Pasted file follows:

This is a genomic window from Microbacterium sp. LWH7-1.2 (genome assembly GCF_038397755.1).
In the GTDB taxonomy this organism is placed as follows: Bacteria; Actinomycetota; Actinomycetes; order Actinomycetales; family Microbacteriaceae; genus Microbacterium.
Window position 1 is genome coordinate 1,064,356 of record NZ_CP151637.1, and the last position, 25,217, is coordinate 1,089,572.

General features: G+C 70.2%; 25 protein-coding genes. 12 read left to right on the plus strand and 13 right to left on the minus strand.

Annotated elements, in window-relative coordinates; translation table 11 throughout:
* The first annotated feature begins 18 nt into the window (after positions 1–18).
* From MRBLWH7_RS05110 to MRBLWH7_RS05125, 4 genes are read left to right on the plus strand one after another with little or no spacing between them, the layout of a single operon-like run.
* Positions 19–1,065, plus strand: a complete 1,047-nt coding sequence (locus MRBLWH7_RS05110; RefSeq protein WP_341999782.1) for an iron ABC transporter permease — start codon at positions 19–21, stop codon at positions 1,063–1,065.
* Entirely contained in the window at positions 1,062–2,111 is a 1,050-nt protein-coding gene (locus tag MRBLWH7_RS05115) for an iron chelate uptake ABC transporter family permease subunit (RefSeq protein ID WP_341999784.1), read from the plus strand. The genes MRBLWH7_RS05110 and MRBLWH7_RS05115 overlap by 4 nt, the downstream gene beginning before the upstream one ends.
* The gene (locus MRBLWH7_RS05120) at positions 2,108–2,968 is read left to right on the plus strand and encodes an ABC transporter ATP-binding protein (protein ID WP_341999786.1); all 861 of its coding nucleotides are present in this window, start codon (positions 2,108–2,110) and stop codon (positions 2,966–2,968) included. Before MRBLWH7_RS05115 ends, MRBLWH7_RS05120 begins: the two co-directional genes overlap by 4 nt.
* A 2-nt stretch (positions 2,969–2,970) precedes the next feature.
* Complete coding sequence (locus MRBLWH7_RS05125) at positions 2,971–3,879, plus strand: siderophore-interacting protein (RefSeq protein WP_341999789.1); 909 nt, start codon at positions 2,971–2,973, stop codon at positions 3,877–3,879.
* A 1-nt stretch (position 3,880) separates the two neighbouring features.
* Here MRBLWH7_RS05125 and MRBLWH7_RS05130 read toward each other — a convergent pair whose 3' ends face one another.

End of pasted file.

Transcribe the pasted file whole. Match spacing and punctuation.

This is a genomic window from Microbacterium sp. LWH7-1.2 (genome assembly GCF_038397755.1).
In the GTDB taxonomy this organism is placed as follows: Bacteria; Actinomycetota; Actinomycetes; order Actinomycetales; family Microbacteriaceae; genus Microbacterium.
Window position 1 is genome coordinate 1,064,356 of record NZ_CP151637.1, and the last position, 25,217, is coordinate 1,089,572.

General features: G+C 70.2%; 25 protein-coding genes. 12 read left to right on the plus strand and 13 right to left on the minus strand.

Annotated elements, in window-relative coordinates; translation table 11 throughout:
* The first annotated feature begins 18 nt into the window (after positions 1–18).
* From MRBLWH7_RS05110 to MRBLWH7_RS05125, 4 genes are read left to right on the plus strand one after another with little or no spacing between them, the layout of a single operon-like run.
* Positions 19–1,065, plus strand: a complete 1,047-nt coding sequence (locus MRBLWH7_RS05110; RefSeq protein WP_341999782.1) for an iron ABC transporter permease — start codon at positions 19–21, stop codon at positions 1,063–1,065.
* Entirely contained in the window at positions 1,062–2,111 is a 1,050-nt protein-coding gene (locus tag MRBLWH7_RS05115) for an iron chelate uptake ABC transporter family permease subunit (RefSeq protein ID WP_341999784.1), read from the plus strand. The genes MRBLWH7_RS05110 and MRBLWH7_RS05115 overlap by 4 nt, the downstream gene beginning before the upstream one ends.
* The gene (locus MRBLWH7_RS05120) at positions 2,108–2,968 is read left to right on the plus strand and encodes an ABC transporter ATP-binding protein (protein ID WP_341999786.1); all 861 of its coding nucleotides are present in this window, start codon (positions 2,108–2,110) and stop codon (positions 2,966–2,968) included. Before MRBLWH7_RS05115 ends, MRBLWH7_RS05120 begins: the two co-directional genes overlap by 4 nt.
* A 2-nt stretch (positions 2,969–2,970) precedes the next feature.
* Complete coding sequence (locus MRBLWH7_RS05125) at positions 2,971–3,879, plus strand: siderophore-interacting protein (RefSeq protein WP_341999789.1); 909 nt, start codon at positions 2,971–2,973, stop codon at positions 3,877–3,879.
* A 1-nt stretch (position 3,880) separates the two neighbouring features.
* Here MRBLWH7_RS05125 and MRBLWH7_RS05130 read toward each other — a convergent pair whose 3' ends face one another.